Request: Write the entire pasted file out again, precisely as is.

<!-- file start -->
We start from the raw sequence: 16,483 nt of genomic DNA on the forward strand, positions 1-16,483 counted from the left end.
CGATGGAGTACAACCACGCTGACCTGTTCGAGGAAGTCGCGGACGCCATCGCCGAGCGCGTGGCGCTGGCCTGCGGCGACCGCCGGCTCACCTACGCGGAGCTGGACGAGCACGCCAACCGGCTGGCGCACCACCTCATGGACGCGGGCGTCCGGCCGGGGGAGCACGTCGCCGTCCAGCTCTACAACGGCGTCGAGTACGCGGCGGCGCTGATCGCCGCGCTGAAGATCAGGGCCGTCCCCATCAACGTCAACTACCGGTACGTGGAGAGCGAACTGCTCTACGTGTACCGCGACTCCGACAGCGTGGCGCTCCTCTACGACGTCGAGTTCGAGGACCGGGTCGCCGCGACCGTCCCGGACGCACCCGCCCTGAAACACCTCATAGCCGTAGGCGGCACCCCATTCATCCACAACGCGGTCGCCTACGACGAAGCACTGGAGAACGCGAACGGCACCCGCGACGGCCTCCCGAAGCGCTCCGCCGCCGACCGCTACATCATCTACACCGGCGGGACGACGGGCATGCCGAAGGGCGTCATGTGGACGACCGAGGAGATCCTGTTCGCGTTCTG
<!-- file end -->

We start from the raw sequence: 16,483 nt of genomic DNA on the forward strand, positions 1-16,483 counted from the left end.
CGATGGAGTACAACCACGCTGACCTGTTCGAGGAAGTCGCGGACGCCATCGCCGAGCGCGTGGCGCTGGCCTGCGGCGACCGCCGGCTCACCTACGCGGAGCTGGACGAGCACGCCAACCGGCTGGCGCACCACCTCATGGACGCGGGCGTCCGGCCGGGGGAGCACGTCGCCGTCCAGCTCTACAACGGCGTCGAGTACGCGGCGGCGCTGATCGCCGCGCTGAAGATCAGGGCCGTCCCCATCAACGTCAACTACCGGTACGTGGAGAGCGAACTGCTCTACGTGTACCGCGACTCCGACAGCGTGGCGCTCCTCTACGACGTCGAGTTCGAGGACCGGGTCGCCGCGACCGTCCCGGACGCACCCGCCCTGAAACACCTCATAGCCGTAGGCGGCACCCCATTCATCCACAACGCGGTCGCCTACGACGAAGCACTGGAGAACGCGAACGGCACCCGCGACGGCCTCCCGAAGCGCTCCGCCGCCGACCGCTACATCATCTACACCGGCGGGACGACGGGCATGCCGAAGGGCGTCATGTGGACGACCGAGGAGATCCTGTTCGCGTTCTG